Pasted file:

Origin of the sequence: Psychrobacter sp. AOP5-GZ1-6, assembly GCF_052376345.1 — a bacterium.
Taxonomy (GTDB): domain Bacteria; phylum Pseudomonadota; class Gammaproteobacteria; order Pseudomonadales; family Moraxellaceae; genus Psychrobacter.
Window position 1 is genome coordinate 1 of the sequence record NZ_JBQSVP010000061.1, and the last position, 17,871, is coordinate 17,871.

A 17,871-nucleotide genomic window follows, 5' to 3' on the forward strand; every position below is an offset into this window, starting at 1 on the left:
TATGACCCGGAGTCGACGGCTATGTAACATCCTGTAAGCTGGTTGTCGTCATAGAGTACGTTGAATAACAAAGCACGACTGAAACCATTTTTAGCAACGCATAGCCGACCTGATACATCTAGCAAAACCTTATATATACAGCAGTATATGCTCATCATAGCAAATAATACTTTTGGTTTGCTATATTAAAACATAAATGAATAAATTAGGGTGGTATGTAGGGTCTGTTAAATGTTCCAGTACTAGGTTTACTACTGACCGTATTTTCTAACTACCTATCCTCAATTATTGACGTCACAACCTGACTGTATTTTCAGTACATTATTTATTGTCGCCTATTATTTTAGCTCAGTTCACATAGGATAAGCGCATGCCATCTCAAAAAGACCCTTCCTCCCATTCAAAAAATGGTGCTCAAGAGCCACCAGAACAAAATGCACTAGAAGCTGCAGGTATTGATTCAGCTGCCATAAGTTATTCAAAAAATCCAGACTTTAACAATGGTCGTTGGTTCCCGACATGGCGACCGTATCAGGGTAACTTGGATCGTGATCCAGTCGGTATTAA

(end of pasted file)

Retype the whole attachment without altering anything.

Origin of the sequence: Psychrobacter sp. AOP5-GZ1-6, assembly GCF_052376345.1 — a bacterium.
Taxonomy (GTDB): domain Bacteria; phylum Pseudomonadota; class Gammaproteobacteria; order Pseudomonadales; family Moraxellaceae; genus Psychrobacter.
Window position 1 is genome coordinate 1 of the sequence record NZ_JBQSVP010000061.1, and the last position, 17,871, is coordinate 17,871.

A 17,871-nucleotide genomic window follows, 5' to 3' on the forward strand; every position below is an offset into this window, starting at 1 on the left:
TATGACCCGGAGTCGACGGCTATGTAACATCCTGTAAGCTGGTTGTCGTCATAGAGTACGTTGAATAACAAAGCACGACTGAAACCATTTTTAGCAACGCATAGCCGACCTGATACATCTAGCAAAACCTTATATATACAGCAGTATATGCTCATCATAGCAAATAATACTTTTGGTTTGCTATATTAAAACATAAATGAATAAATTAGGGTGGTATGTAGGGTCTGTTAAATGTTCCAGTACTAGGTTTACTACTGACCGTATTTTCTAACTACCTATCCTCAATTATTGACGTCACAACCTGACTGTATTTTCAGTACATTATTTATTGTCGCCTATTATTTTAGCTCAGTTCACATAGGATAAGCGCATGCCATCTCAAAAAGACCCTTCCTCCCATTCAAAAAATGGTGCTCAAGAGCCACCAGAACAAAATGCACTAGAAGCTGCAGGTATTGATTCAGCTGCCATAAGTTATTCAAAAAATCCAGACTTTAACAATGGTCGTTGGTTCCCGACATGGCGACCGTATCAGGGTAACTTGGATCGTGATCCAGTCGGTATTAA